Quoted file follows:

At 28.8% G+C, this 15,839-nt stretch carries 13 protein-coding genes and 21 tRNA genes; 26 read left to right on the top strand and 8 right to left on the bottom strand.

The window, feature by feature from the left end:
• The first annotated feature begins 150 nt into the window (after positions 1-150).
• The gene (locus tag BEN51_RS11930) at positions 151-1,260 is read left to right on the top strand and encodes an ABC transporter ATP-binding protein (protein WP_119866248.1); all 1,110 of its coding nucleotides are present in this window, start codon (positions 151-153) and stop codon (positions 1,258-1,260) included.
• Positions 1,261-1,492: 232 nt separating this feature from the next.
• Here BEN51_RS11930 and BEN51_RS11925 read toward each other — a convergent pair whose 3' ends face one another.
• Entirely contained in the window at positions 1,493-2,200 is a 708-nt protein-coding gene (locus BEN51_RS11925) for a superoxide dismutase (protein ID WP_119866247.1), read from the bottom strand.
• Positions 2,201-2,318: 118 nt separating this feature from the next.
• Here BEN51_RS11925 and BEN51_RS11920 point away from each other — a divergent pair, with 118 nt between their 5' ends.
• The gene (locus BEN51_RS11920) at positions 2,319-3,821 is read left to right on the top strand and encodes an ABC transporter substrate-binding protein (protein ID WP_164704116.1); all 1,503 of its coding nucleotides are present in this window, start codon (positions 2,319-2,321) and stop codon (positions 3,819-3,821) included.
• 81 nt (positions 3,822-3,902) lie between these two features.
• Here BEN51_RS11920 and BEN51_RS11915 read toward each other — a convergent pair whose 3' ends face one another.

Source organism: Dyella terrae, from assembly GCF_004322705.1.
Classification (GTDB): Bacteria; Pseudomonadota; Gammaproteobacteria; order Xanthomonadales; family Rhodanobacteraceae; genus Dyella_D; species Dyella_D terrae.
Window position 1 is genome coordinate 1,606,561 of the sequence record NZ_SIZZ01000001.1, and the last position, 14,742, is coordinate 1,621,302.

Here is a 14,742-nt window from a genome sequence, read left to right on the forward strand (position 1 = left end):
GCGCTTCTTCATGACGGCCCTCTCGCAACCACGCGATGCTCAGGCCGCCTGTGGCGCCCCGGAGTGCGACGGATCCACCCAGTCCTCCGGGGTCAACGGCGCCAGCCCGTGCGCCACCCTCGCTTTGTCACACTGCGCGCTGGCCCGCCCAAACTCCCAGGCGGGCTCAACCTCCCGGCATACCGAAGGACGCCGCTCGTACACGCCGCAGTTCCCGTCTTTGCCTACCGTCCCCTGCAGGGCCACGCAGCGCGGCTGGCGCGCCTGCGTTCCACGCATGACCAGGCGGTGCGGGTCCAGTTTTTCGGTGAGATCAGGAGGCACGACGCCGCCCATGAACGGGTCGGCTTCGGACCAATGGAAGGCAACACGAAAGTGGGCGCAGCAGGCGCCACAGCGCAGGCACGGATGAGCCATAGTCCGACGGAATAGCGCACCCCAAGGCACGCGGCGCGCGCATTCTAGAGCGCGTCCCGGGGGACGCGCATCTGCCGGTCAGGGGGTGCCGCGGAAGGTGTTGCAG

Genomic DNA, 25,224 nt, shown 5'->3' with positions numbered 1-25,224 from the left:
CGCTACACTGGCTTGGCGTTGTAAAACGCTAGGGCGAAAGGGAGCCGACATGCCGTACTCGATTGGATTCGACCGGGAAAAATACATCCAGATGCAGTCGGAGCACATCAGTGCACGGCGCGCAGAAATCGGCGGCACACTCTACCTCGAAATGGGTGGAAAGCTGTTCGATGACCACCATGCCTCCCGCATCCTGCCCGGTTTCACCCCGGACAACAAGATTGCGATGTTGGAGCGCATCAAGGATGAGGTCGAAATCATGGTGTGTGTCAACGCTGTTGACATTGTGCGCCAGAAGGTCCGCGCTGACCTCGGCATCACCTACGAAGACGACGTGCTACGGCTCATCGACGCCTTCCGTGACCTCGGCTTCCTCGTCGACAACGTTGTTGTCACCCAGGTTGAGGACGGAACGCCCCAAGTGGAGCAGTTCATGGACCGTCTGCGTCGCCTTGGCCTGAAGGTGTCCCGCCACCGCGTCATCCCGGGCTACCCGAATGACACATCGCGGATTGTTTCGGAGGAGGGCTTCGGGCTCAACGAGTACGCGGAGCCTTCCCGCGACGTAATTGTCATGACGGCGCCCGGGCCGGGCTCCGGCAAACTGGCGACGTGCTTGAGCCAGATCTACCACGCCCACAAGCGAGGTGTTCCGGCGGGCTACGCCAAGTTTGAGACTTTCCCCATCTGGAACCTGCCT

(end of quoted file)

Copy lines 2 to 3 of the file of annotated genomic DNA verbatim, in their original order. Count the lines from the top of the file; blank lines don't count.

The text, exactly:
The window, feature by feature from the left end:
• The first annotated feature begins 150 nt into the window (after positions 1-150).